Better than chocolate!
I found something better--in my opinion--to do with beets than add them to chocolate (or bacon, Rob Kendall!)...In the June 2013 issue of Vegetarian Times (p. 55), there is a recipe called Beet and Lentil Hummus, and it is delightful! I'm attaching a photo, also, of the batch I made.
Here is the recipe (I tweaked it a bit and have indicated those tweaks with an *):
1/2 cup black beluga lentils, rinsed and soaked overnight (* I used regular brown lentils)
2 medium beets, peeled and cut into chunks
1 clove of garlic (* I used 2)
2 Tbs. tahini paste
2 Tbs. olive oil
2 Tbs. lemon juice
2 tsp. grated lemon zest
1 tsp. sea salt
A good dose of favorite hot sauce (* my addition)
1. Drain and rinse soaked lentils. Bring lentils, beets, and 1 cup water to a boil in medium saucepan. Reduce heat to medium-low, cover, and simmer 15-20 minutes, or until all water is absorbed.
2. Drop garlic into food processor while running to finely chop. Add tahini, oil, lemon juice, zest, salt, and hot sauce (if using); process until creamy. Add lentils and beets, and blend on high until smooth. Season to taste.
Namaste from the Midwest,
It has been a while since I've posted an update from Farmer Vicki. The summer fruits and veggies are starting to really flourish! Hopefully, it might inspire some of you to join a CSA near you next year. At the end of this update, I am also including a link to Vicki's blog (new for her this year!):
We have had some nice weather both for ripening crops and for us to work. It is sunny and with a cool breeze blowing we are generally pretty comfortable. So, the crops are doing good, although I am still waiting on tomatoes to get going good so I have enough for everyone. And, then there are the watermelons I hope to send to you. I don't grow them, but my cousin is so nice to grow them for us. To date not one is ripe, but let us hope that before the end of August we will have a ripe juicy and sweet watermelon.
I told you I was sending you more beans this week. We did pick them, but they did not fit in the boxes with all the other things I sent you way, so since beans will hold, they can wait in the cooler till next week.
Peaches - half are from Seedling and half are from Hillside Orchards
Blueberries - these are from Seedling
Pickles - these are really tasty
Fairy Tale eggplant
Copra Spanish onion - two of our members came down last week and helped us harvest these onions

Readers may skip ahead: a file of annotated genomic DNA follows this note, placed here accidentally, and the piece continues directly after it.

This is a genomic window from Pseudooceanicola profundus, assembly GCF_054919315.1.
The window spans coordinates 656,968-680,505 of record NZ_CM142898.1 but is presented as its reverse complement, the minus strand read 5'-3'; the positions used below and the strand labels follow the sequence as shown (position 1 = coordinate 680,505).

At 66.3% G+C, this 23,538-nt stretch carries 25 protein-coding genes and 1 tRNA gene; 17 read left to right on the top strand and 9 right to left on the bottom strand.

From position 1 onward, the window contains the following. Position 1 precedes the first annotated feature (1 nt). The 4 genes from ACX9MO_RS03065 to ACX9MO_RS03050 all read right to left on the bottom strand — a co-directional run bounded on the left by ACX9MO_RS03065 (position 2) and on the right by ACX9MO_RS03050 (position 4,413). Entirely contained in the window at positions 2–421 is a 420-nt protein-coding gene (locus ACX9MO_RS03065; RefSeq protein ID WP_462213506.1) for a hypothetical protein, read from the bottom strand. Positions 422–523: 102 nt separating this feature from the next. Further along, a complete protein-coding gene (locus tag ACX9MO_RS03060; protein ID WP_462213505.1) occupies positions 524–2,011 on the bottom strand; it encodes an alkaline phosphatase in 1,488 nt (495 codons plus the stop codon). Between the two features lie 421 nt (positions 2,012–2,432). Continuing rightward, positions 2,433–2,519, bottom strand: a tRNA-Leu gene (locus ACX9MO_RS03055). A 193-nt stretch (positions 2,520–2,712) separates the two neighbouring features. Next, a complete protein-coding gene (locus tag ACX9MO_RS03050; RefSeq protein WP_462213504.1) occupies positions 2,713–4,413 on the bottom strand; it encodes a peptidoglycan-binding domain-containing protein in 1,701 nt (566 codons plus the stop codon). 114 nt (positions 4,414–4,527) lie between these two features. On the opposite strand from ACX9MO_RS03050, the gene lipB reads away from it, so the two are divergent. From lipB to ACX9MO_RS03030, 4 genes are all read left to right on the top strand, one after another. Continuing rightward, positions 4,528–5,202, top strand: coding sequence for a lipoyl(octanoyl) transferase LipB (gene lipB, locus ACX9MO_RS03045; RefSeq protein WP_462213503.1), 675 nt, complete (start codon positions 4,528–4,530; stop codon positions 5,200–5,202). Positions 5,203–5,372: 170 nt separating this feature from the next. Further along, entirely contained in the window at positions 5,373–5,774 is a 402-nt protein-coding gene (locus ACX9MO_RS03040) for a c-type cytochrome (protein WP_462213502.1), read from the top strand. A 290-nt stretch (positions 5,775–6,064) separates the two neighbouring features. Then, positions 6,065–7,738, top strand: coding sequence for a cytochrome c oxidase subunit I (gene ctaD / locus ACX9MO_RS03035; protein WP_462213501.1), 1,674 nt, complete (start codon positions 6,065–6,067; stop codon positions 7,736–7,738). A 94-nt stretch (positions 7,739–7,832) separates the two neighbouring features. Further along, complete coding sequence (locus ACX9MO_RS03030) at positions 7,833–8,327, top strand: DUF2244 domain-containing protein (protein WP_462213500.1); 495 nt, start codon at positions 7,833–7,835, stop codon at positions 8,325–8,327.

Green Bell pepper
Jalapeno peppers - the smaller, smooth and oblong peps
Basil - lemon or sweet
St Anne, Il
Latest update from Farmer Vicki
Here's the latest report from the (organic, non-GMO, and all around good karma) Illinois Farm! Enjoy and get involved and join a CSA!
Namaste from the Midwest, steph
Last night I went out for my nightly stroll through the fields (having to go out earlier each week because of the earlier sunsets) and beheld a truly wonderful sunset. Clouds lined the western horizon - a beautiful display in itself - but these clouds had a scarlet lining with the sun blazing its downward descent behind them. I could not help but gaze out at the glory of these clouds. How often I am impressed with nature's splendor here on the farm. But, so easily I could have missed this wonder had I chosen not to go on my stroll. At last I continued on and rounded the corner of the field. There among the weeds (yep, I have weeds) were dozens of cabbage butterflies flitting about. So carefree and gentle. A few feet further along the field was graced with dozens of another very small gold butterfly or moth. THese guys seemed to like the eggplant, while the cabbage butterflies liked the cauliflower. I continued along and soon came upon even tinier butterflies of the prettiest blue. They seemed to like the cucumbers. I began to ponder all of nature's diversity and how each crop has insects that like it and how that is all part of nature's perfect balance. And, then I thought about a friend who is a conventional farmer who once bragged to me that his field is sterile and you would not find an insect in all his acres. How very sad to eliminate all of nature's bounty. I will take a non-sterile field any day - and the nightly walks I take to enjoy it all.
Red potatoes - these were raised by my friend, Lowell Ioeger - I did try out some Yukon Gold this year but they are not quite ready.
Tomatoes and cherry tomato mix - watch your cherry tomatoes as the rain made them a little soft.
Plums - some of these are a little soft so refrigerate and eat quickly
Apples - from Hillside Orchards
Rainbow bell peppers - these are so pretty
Green beans - I finally am getting a harvest. It took three plantings to finally get one that survived the spring rains
St Anne, Il
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